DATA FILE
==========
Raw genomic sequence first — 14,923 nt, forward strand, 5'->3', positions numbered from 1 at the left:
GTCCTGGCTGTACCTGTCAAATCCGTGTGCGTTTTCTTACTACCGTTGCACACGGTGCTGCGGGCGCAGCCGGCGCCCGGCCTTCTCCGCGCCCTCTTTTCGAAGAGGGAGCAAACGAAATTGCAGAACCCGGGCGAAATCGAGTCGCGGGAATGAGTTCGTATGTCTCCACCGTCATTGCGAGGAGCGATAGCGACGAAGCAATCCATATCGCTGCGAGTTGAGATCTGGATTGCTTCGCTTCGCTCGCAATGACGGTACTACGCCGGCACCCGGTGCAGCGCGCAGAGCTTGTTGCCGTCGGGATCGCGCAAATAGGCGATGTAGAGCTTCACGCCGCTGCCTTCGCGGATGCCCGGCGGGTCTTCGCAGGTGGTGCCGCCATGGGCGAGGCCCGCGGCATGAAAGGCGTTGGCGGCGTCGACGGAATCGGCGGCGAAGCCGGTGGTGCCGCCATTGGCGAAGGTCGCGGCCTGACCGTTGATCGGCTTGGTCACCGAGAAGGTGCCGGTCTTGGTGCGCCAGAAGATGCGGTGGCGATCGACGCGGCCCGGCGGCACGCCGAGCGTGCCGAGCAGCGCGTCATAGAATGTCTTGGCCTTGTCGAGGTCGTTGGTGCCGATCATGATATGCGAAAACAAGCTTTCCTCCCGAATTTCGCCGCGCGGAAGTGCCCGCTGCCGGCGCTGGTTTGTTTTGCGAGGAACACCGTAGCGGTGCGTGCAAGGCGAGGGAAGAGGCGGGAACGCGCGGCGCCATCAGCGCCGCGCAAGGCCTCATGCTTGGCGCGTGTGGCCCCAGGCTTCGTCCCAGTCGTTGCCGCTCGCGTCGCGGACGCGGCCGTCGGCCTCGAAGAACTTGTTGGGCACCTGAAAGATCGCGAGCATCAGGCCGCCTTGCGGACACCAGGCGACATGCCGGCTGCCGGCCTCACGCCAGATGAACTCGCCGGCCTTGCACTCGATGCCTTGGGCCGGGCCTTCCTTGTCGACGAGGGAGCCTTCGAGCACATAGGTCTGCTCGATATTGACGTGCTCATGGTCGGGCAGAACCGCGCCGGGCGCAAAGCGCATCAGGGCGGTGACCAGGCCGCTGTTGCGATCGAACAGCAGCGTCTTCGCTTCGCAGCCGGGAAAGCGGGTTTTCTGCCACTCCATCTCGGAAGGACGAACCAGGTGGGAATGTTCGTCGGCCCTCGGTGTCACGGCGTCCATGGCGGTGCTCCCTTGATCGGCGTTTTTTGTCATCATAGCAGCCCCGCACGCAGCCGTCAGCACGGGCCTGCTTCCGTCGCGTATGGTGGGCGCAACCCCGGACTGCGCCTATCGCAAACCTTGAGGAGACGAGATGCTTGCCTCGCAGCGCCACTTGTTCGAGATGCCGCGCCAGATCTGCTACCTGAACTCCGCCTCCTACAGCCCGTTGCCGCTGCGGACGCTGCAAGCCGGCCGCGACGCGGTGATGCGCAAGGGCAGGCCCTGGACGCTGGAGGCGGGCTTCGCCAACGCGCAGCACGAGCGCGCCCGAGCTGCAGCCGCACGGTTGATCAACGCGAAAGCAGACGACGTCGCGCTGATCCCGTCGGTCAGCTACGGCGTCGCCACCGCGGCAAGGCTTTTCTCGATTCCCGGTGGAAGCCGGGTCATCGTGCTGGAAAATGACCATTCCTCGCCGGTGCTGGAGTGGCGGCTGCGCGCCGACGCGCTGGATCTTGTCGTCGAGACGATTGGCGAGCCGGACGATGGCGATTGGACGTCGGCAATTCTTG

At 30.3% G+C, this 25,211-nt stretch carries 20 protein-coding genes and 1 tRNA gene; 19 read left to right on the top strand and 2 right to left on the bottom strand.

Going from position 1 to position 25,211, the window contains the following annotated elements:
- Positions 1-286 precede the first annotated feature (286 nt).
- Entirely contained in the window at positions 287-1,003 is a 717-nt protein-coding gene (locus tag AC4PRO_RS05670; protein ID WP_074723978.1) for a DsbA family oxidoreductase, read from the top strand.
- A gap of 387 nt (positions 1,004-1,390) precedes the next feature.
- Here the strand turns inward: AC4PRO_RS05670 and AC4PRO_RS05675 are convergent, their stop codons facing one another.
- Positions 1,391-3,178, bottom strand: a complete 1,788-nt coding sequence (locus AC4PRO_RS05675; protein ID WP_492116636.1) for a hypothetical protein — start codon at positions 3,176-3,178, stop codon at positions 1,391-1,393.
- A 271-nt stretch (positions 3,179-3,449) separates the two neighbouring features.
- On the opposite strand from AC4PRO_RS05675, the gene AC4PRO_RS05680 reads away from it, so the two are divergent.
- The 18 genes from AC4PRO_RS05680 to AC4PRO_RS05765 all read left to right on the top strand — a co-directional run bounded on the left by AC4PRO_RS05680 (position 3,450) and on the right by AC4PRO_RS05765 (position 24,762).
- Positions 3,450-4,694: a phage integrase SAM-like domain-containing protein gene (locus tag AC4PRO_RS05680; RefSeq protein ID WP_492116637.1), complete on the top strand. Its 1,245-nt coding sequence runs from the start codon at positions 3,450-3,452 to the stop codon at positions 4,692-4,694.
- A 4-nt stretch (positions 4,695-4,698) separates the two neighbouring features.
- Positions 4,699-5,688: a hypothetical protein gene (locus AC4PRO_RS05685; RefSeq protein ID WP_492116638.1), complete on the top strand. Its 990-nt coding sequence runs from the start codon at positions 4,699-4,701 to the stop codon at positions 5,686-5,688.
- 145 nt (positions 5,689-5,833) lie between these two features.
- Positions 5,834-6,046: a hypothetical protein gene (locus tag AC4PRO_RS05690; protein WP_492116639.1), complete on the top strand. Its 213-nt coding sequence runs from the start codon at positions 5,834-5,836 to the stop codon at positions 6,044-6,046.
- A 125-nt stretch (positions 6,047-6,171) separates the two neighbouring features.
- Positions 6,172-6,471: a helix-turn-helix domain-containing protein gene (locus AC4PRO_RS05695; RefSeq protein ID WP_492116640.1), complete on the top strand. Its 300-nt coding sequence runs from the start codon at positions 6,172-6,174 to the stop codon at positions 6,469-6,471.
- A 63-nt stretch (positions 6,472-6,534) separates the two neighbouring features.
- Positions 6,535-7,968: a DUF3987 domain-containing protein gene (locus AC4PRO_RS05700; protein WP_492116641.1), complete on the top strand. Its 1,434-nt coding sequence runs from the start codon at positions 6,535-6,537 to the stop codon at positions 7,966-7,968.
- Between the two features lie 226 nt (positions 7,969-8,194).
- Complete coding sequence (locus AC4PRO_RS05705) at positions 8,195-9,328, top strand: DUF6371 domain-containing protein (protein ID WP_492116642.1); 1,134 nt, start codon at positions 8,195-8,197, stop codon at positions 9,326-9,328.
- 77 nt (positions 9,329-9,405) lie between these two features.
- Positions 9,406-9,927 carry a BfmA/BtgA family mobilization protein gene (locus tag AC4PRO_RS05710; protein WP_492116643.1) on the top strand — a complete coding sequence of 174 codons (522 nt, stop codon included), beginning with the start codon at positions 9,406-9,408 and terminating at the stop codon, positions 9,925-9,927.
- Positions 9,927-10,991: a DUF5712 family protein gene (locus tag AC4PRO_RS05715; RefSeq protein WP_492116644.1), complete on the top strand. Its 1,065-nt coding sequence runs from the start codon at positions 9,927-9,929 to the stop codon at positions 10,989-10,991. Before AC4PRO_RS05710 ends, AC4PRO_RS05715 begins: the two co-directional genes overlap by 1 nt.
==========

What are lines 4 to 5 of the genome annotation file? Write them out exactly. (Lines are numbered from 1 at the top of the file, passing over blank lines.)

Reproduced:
Going from position 1 to position 25,211, the window contains the following annotated elements:
- Positions 1-286 precede the first annotated feature (286 nt).